Old soil carbon (C) respired to the atmosphere as a result of permafrost thaw has the potential to become a large positive feedback to climate change. As permafrost thaws, quantifying old soil contributions to ecosystem respiration (Reco) and understanding how these contributions change with warming is necessary to estimate the size of this positive feedback. We used naturally occurring C isotopes (δ13C and Δ14C) to partition Reco into plant, young soil and old soil sources in a subarctic air and soil warming experiment over three years.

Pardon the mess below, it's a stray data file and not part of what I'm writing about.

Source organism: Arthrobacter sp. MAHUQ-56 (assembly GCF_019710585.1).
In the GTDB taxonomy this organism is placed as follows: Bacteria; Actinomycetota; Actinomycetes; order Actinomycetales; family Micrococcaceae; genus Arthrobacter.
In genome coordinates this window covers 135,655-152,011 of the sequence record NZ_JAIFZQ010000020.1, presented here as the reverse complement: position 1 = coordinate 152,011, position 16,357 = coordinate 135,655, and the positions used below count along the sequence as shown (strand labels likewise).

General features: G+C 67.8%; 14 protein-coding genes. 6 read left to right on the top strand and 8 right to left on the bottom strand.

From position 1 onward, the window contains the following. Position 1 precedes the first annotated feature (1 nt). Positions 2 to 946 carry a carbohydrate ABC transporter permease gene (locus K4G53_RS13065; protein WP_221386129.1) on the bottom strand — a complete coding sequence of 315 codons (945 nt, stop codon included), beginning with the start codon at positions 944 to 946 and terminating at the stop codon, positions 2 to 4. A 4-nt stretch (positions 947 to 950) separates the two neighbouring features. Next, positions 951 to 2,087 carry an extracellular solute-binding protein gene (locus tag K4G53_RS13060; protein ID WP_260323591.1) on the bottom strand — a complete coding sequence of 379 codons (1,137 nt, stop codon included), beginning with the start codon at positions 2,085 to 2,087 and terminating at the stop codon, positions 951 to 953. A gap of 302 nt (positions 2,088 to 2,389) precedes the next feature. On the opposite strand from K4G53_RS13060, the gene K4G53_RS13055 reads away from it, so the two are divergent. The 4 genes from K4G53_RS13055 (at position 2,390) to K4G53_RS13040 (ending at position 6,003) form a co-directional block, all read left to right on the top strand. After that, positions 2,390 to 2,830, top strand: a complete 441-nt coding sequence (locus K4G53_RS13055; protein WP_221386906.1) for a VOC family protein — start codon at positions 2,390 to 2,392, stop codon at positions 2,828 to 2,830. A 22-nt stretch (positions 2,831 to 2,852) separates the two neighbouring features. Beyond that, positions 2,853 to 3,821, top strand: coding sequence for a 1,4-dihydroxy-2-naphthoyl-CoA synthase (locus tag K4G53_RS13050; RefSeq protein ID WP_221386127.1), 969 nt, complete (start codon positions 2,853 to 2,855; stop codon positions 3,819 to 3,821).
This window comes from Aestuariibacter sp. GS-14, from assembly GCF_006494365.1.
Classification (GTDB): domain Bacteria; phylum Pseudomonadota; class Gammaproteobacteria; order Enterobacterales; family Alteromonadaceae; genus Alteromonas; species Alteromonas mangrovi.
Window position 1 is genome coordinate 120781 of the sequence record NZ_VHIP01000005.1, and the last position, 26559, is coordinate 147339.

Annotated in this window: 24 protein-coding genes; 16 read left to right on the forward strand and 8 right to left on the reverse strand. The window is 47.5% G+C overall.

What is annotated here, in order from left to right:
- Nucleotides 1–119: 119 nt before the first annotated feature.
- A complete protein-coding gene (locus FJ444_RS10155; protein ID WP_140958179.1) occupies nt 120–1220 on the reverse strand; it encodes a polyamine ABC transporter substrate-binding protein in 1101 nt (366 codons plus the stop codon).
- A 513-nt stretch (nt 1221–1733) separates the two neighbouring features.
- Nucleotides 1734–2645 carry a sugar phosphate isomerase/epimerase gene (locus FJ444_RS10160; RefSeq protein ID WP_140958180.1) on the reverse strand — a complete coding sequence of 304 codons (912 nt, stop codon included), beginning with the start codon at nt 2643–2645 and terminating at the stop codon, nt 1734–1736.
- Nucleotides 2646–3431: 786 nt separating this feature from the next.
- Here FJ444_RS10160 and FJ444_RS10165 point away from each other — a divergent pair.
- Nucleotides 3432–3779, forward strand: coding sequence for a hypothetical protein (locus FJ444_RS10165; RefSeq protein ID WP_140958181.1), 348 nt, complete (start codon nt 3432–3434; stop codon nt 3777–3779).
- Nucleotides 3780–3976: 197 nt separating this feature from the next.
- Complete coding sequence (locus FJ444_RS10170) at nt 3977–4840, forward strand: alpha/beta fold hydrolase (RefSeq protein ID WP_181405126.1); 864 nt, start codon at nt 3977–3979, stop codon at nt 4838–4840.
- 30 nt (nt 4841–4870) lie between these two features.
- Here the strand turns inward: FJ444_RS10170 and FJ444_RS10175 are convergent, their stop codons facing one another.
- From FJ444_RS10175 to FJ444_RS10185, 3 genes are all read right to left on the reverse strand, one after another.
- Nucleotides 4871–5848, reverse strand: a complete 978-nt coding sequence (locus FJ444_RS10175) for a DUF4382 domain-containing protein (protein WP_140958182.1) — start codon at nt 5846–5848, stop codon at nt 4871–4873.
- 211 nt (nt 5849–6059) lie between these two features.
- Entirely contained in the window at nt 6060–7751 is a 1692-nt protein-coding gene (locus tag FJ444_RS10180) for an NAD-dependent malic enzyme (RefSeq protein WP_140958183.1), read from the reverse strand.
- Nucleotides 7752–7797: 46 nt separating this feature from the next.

Northern soils will release huge amounts of carbon in a warmer world, say Edward A. G. Schuur, Benjamin Abbott and the Permafrost Carbon Network.

Ecosystems acquire nitrogen from the atmosphere, but this source can't account for the large nitrogen capital of some systems. The finding that bedrock can also act as a nitrogen source may help solve the riddle.

Permafrost thaw and microbial decomposition is considered one of the most likely positive climate feedbacks from terrestrial ecosystems to the atmosphere in a warmer world, but the rate of carbon release from permafrost soil remains highly uncertain.